Activity studies of vanadium, iron, carbon and mixed oxides based catalysts for the oxidative dehydrogenation of ethylbenzene to styrene: a review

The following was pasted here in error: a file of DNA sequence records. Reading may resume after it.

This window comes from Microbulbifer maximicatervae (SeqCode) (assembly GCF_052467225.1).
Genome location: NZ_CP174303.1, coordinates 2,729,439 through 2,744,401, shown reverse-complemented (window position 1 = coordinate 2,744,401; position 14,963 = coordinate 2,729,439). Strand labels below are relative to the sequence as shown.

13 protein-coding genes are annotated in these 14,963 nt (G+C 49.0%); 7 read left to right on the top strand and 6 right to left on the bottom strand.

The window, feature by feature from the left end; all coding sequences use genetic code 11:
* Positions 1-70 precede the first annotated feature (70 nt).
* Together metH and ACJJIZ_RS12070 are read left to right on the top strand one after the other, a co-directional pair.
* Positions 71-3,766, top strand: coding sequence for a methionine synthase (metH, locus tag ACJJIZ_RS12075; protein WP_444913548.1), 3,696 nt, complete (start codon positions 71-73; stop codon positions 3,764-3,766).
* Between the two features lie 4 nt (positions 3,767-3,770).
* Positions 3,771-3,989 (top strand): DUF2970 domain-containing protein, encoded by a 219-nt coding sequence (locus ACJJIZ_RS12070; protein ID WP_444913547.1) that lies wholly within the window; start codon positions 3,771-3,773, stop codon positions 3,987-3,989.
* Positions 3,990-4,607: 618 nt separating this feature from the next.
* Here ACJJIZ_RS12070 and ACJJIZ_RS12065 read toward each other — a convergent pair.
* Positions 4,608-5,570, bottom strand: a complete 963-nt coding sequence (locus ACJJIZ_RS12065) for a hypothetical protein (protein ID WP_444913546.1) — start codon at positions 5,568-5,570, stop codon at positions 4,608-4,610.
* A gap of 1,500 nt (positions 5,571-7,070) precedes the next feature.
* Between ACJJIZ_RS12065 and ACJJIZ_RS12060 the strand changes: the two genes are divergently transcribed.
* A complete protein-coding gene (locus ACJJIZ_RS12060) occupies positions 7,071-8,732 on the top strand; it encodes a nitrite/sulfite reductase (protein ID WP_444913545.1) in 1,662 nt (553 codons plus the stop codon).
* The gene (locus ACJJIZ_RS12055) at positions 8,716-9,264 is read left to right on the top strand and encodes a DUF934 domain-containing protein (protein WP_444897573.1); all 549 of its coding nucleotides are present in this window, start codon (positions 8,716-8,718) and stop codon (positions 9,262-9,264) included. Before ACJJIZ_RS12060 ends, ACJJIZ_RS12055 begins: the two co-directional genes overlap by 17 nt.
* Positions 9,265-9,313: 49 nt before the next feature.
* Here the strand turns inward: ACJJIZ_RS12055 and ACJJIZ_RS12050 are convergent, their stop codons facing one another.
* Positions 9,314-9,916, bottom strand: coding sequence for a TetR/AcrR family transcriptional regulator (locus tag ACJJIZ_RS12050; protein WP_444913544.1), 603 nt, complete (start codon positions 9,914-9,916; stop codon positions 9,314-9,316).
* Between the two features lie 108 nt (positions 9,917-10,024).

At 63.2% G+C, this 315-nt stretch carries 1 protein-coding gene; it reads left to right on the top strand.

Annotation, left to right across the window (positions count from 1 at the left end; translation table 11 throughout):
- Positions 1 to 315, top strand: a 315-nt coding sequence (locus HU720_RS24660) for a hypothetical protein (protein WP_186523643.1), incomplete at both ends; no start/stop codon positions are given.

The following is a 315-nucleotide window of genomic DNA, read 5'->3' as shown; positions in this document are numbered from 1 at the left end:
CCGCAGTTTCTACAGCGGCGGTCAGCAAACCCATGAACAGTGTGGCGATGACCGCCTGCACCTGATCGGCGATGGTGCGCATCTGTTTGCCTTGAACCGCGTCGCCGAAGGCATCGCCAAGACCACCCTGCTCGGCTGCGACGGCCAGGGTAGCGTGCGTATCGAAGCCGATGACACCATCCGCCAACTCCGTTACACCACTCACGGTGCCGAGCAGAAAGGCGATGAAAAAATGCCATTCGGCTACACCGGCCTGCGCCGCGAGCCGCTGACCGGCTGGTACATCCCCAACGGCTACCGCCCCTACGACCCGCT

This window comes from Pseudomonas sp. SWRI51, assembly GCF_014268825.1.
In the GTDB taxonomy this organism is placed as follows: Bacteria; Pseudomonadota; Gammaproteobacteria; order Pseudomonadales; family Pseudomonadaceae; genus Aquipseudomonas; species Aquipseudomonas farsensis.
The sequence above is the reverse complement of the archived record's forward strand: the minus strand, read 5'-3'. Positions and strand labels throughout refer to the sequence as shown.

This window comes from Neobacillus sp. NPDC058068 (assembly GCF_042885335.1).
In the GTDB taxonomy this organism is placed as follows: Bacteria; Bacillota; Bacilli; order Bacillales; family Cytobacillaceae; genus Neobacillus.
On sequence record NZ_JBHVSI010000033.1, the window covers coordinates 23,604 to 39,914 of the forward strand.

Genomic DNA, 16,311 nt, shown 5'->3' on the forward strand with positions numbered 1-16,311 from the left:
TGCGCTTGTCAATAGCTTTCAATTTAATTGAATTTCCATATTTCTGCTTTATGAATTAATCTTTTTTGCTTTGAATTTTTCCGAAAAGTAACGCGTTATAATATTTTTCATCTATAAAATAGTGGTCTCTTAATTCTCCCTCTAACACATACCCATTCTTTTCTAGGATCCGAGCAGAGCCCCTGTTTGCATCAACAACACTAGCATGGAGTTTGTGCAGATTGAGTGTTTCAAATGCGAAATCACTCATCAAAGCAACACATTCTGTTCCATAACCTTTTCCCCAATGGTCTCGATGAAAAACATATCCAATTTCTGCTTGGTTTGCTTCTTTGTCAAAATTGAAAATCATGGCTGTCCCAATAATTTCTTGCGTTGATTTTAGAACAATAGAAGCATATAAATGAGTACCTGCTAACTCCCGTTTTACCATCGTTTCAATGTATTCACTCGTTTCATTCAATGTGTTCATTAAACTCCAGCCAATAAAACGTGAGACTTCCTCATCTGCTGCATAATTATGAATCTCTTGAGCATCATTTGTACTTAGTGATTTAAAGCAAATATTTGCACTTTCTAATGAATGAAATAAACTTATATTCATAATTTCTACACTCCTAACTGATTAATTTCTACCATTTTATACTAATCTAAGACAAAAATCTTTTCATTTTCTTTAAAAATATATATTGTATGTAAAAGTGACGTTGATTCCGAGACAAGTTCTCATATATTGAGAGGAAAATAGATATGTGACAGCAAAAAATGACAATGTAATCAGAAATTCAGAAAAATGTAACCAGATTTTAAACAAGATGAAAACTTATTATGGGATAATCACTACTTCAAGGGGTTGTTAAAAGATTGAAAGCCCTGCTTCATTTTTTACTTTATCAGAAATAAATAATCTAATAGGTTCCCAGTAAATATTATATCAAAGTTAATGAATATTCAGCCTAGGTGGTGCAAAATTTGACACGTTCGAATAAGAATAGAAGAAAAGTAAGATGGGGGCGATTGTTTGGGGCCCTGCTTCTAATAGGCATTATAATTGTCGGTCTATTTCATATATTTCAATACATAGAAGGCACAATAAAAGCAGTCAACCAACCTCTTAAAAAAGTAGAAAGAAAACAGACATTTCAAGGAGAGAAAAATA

Despite the enormous amount of research dedicated to the dehydrogenation of ethylbenzene to styrene over the last seven decades, there is still a great need to invent more efficient and cost-effective catalysts for the reaction process. It was found that an appropriate oxidation state of the active metal in a catalyst plays a vital role. For vanadium(V) based catalysts, the active phase of V was observed to be V5+ species for enhanced activity. In the iron-based catalyst systems, considerably better activities were found with the catalysts that involved the continuous oxidation of Fe2+ to Fe3+. On the other hand, the mixed oxide catalysts showed better performance than those of the individual oxides perhaps due to the increased acid–base bi-functionality. Various carbon-based catalysts, such as carbonaceous adsorbents, CNTs, carbon nanofoams, carbon fibers, and nanodiamond, have found to be active for the oxidative dehydrogenation of ethylbenzene. The prime cause for the deactivation of all these catalysts was coke formation on the surface of the catalyst, which needs to be minimized for better catalytic activity. In this review, various vanadium, iron, carbon and mixed-oxide based catalysts, which have been reported in the literature, are briefly surveyed for their activity towards the dehydrogenation of ethylbenzene to yield styrene.